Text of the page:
The File Room Censorship Archive Main Page. Even has accounts of censorship in history. Got a 'no response' from this last time I tried it. I'll see if it's still working the next time I check these links.
GILC Global Internet Liberty Campaign.
Echelon Watch. Think you can make a phone call or send an (un-encrypted) e-mail and keep your privacy? Guess again!
Freedom and Rights. Nice comments here on our rapidly vanishing freedom and what you might be able to do to stop it. I just hope it works because I see very bad things ahead. :-(
Electronic Privacy Information Center (EPIC) I strongly urge you to try this one and possibly even subscribe to their EPIC Alert e-mail biweekly newsletter.
The Libertarian Party The only one I know of that respects the rights of the individual!
Other Good Libertarian Links
Ann Beeson. A true champion of Freedom!!! I love this lady's spirit! We need a lot more like her if we ever hope to have a chance of becoming a truly free country!!! Hmm... Can we clone her? ;-)
World's Smallest Political Quiz Find out which political party thinks along the same lines that you do. It's extremely helpful if you're tired of the two party system that acts like a one party system. I can't tell these guys apart sometimes they're so alike! :-(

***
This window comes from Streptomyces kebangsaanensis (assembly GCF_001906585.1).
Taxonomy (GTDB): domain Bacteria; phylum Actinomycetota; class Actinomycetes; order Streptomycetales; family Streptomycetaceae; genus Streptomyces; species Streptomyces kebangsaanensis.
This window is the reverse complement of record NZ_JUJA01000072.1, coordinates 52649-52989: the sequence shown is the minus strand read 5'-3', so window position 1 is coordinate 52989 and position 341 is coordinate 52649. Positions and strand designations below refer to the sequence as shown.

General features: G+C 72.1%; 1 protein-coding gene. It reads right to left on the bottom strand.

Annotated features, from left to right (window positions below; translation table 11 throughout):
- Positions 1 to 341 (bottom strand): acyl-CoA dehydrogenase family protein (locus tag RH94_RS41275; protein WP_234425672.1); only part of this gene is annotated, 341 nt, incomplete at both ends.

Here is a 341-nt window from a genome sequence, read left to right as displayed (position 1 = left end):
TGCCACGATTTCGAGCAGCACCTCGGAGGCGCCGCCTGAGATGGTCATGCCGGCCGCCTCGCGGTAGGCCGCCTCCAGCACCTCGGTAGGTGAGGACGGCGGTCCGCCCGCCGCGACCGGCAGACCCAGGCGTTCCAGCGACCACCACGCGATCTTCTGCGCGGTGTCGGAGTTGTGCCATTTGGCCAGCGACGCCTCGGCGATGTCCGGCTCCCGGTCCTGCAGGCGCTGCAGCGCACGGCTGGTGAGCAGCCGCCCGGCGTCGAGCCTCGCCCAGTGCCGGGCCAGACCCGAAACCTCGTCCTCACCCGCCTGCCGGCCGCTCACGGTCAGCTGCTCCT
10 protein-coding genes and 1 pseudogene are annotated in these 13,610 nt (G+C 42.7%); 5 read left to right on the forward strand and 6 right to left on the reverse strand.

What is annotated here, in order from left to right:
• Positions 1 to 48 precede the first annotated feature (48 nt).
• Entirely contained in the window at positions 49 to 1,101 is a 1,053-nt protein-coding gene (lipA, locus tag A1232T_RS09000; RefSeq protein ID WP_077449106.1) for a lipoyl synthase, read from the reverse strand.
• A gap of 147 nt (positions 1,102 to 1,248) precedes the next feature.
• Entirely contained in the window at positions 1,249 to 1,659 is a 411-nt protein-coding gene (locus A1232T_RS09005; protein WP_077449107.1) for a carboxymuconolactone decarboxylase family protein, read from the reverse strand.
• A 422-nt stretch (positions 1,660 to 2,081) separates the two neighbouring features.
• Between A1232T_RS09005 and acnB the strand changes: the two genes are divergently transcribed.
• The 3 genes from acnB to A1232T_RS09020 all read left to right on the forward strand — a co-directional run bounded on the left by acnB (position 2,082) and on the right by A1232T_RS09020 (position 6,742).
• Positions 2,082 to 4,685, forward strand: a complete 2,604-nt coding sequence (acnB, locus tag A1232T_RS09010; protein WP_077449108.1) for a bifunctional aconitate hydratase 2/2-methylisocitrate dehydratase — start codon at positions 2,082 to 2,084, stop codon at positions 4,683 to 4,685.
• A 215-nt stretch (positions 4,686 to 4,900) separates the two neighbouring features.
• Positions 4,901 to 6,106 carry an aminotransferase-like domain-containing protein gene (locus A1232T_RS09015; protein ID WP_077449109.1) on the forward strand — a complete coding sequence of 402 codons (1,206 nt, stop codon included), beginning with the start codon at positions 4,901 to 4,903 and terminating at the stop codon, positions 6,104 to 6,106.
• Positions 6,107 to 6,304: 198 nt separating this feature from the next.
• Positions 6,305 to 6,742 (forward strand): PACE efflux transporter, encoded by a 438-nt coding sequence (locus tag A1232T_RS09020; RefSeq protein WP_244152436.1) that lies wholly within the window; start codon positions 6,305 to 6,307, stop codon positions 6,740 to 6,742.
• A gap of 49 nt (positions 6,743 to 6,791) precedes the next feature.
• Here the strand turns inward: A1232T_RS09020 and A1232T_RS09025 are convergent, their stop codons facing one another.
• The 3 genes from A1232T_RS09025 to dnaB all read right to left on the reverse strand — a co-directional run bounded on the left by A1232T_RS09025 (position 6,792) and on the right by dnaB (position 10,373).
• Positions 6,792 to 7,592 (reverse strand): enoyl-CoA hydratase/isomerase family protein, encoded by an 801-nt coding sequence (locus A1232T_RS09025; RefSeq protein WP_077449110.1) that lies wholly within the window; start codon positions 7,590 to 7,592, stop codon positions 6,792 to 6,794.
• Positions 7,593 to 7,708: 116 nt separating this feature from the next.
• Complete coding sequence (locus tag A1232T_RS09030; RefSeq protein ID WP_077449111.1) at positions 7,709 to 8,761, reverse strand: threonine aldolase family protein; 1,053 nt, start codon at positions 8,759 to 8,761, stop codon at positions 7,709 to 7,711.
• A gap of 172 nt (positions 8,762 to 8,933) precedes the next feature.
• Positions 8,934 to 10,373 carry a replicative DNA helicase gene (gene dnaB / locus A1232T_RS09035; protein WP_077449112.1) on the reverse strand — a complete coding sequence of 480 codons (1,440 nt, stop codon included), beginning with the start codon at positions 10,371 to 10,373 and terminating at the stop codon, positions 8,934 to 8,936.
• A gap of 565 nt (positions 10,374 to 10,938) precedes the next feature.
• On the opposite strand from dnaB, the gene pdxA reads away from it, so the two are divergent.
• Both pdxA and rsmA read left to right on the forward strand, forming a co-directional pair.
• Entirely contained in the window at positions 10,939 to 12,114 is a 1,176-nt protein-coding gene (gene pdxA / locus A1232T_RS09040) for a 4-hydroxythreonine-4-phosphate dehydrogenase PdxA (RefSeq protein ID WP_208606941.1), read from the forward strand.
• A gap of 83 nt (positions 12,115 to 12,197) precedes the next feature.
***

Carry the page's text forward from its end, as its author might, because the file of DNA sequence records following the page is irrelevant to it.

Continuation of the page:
Big Brother Inside. The PIII or Pentium III chip (along with the PII or Pentium III chip) and how it can be used to help people monitor your every move on the Internet.
CNET Features - How To - Beat Big Brother! How to protect your email with encryption. (wasn't working for some reason last time I tried it, and just re-directed to Cnet's main page. Don't know what's up with that) This explains why you really should encrypt your e-mail and how very, very easy it is. :-) I've got PGP (Pretty Good Privacy) myself, and I've been using it, though most people don't. I guess people either don't mind that all of their e-mails can be read (like a postcard or a letter that has no envelope) at any stop along the way until it's delivered (I think it's illegal to do it, but some people may just take pleasure in snooping into other's private lives), or they think it's too hard to do it. Believe me, it's easy to use PGP now! It even has plug-ins that allow you to encrypt e-mail messages with a single press of a button if you're using some of the more popular e-mail programs. Even if you're not. it's still pretty easy. You can read for yourself exactly how easy it is on my E-mail Privacy / PGP page if you want to protect your privacy. I give you step-by-step instructions there. :-)